There are some albums that are instantly irresistible, then there are those that are unexpected, taking a bit more time to make sense of. This has been my experience with some of the latter Radiohead albums. Maybe Beautiful People Will Ruin Your Life will be the same, but right now. It is not standing up against past albums.

Listened All Melody by Nils Frahm - Releases - Erased Tapes from Erased Tapes
For the past two years, Nils Frahm has been building a brand new studio in Berlin to make his 7th studio album titled All Melody, which will be released on January 26th, 2018 via Erased Tapes, before Nils embarks on his first world tour since 2015.
I can’t remember when I first came across Nils Frahm, it was probably during my dive into Minimalism – Glass, Nyman, Part – but might have been when I stumbled upon a reworking of the Presets track Promises. His latest album is different from the solo work that I had grown akin to. I think that Philip Sherburne In Pitchfork captures it best:

Across 12 songs and 74 minutes, All Melody functions as a single, cohesive piece of music, with recurring themes interwoven throughout. It’s easy to get lost in the album and then, hearing a familiar motif, come up short, as if turning a corner in a long hallway and wondering if you hadn’t passed the same spot just a moment ago. It’s a pleasantly disorienting sensation.

What stands out is the blend of acoustic and synthetic sounds. This in part reminds me of Nicolas Jaar.

In the Studio: Nils Frahm (BBC)

Bookmarked The Reputation Game by Ian Leslie (New Statesman)
Today, everyone’s second self is encoded in contrails of data: pictures, ratings, clicks, tweets, searches and purchases. Corporations and governments rake over this information and fix us in it: we are subjected to the scrutiny applied to celebrities but without the fame or the free stuff. In one possible future, everyone will be ranked like hotels on TripAdvisor. In one possible present, in fact: the Chinese government is implementing a scheme that will give each of its 1.4 billion citizens a score for trustworthiness, with the stated aim of building a culture of “sincerity”.
Ian Leslie looks into the question of reputation through the review of two books: Reputation: What It Is and Why It Matters by Gloria Origgi and The Reputation Game: The Art of Changing How People See You by David Waller and Rupert Younger. It is an interesting read, especially in light of everything about Harvey Weinstein and the media men list.
Listened Oz (Missy Higgins album) from en.wikipedia.org
Oz is the fourth studio album by Australian singer-songwriter Missy Higgins, and was released by Eleven on 19 September 2014. It is Higgins' first cover album, which is accompanied by a book of the same name that collects a series of essays by Higgins; using each song title as a jumping off point. The album's title refers to each of the artists covered being from Australia, as well as being a reference to the land of Oz as established in The Wizard of Oz.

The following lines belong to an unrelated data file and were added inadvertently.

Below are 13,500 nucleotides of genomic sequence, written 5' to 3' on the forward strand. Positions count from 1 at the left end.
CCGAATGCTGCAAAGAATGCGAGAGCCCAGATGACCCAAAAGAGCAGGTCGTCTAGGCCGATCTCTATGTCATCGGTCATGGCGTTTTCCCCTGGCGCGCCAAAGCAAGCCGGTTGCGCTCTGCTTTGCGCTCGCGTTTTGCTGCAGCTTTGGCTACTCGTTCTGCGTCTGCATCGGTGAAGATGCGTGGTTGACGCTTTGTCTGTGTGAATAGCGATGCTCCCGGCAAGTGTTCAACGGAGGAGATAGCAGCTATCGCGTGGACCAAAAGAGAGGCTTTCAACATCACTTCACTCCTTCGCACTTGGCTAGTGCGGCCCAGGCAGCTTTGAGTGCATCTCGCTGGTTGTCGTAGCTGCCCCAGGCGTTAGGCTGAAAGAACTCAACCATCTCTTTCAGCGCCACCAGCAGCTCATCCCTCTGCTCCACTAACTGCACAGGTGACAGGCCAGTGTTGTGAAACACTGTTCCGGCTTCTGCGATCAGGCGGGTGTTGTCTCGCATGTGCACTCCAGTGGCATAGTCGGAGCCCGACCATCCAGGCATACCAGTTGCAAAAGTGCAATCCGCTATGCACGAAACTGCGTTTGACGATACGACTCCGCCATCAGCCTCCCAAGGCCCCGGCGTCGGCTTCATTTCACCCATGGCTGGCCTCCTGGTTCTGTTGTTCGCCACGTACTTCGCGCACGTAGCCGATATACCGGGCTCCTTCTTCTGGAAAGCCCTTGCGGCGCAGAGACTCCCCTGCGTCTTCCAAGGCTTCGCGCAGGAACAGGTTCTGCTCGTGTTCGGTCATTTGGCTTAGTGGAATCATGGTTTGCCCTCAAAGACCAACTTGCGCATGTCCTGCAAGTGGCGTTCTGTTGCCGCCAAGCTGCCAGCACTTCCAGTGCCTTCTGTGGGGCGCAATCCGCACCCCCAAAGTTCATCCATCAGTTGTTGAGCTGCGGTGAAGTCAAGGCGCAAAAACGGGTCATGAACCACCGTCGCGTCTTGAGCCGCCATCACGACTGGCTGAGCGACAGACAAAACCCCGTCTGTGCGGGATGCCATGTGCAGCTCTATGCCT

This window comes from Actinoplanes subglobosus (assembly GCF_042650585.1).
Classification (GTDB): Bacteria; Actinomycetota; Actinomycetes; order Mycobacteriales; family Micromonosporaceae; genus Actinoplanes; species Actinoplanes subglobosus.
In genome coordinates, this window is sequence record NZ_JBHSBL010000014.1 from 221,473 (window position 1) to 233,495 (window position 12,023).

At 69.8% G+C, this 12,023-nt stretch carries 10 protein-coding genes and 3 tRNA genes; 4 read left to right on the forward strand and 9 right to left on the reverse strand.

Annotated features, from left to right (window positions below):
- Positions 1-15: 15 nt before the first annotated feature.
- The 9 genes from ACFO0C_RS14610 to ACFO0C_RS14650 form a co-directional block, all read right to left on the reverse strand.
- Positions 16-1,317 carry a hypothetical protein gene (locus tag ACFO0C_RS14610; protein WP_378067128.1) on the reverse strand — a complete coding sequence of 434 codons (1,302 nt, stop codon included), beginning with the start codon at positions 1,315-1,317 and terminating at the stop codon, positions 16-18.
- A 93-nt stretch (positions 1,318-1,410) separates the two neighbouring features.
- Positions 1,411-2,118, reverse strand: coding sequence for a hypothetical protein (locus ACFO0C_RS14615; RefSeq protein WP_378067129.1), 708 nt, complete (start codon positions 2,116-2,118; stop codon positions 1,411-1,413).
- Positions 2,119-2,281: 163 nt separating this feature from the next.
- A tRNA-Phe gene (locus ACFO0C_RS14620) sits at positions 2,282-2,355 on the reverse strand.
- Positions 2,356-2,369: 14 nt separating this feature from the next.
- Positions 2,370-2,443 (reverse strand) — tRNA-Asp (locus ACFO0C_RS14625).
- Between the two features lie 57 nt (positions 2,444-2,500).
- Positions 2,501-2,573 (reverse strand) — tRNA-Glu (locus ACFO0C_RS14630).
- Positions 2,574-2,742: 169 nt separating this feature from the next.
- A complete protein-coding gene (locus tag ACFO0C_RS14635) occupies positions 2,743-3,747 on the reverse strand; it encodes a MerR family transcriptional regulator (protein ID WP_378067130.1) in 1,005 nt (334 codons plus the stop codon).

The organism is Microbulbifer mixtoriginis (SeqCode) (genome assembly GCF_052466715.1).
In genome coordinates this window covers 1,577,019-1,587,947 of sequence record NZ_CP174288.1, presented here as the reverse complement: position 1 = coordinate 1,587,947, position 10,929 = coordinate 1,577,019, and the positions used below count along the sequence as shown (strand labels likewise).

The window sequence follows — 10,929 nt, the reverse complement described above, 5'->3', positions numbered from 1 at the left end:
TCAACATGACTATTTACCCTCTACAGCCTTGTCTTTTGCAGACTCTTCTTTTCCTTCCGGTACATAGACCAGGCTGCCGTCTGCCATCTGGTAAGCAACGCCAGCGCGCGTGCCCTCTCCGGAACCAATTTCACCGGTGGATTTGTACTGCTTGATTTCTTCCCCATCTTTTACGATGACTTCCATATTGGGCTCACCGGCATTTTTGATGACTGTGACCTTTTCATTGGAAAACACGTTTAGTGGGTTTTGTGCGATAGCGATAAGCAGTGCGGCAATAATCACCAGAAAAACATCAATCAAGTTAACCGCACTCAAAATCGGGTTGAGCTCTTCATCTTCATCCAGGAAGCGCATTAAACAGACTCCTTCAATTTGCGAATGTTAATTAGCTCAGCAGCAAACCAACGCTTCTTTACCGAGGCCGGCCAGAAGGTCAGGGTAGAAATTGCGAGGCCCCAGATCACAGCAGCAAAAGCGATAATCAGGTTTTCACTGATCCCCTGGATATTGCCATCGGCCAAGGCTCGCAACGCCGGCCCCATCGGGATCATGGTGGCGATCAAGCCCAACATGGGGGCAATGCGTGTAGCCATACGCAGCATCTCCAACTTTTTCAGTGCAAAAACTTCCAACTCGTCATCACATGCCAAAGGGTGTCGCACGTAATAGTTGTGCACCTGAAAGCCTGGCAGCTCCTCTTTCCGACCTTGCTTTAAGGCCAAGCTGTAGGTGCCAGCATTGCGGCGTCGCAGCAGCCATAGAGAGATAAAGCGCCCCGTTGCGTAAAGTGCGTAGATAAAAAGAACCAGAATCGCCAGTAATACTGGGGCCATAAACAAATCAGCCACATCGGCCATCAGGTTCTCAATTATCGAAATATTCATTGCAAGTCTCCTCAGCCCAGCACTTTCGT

Oz
I am always intrigued by cover versions. Missy Higgins’ album of covers is intriguing listening. She provides her own twist on a number of classic and contemporary Australian artists.
Replied to Issue #119 of the TL;DR Newsletter - rethinking the simple bare necessities. by Ian O'Byrne (mailchi.mp)
Over the past week, you've most likely either developed your own resolutions for the new year...or heard many others sharing what they'll change over the next 360 days. Tim Ferriss suggests, and I agree, that these resolutions are mostly a waste of your time. I try to focus on building (or breaking habits) throughout the year as indicated in this episode of the Tim Ferriss podcast. But, in thinking about the start of a new year, it is human nature to think about new beginnings. In light of that, I've been working on developing an annual review for myself as Tim discusses in this post. I'll post my review once I've completed it. I'm currently using this model to develop my assessment. Once I've developed my metrics, I'll perform an 80/20 analysis of my effort and time during the year...and make the appropriate changes.
Interesting newsletter as always Ian. I was particularly taken by the discussion of reviewed.

In regards to your point about ‘yearly’ reviews, I added to my yearly review of newsletter posts to also include a personal reflection.

I still think that I need to develop this and that is why I chose ‘intent‘ as my one word this year (another alternative to new year resolutions)

I will have to look through the various links for more tips and get back to your discussion of routine and maintaining a positive mindset. The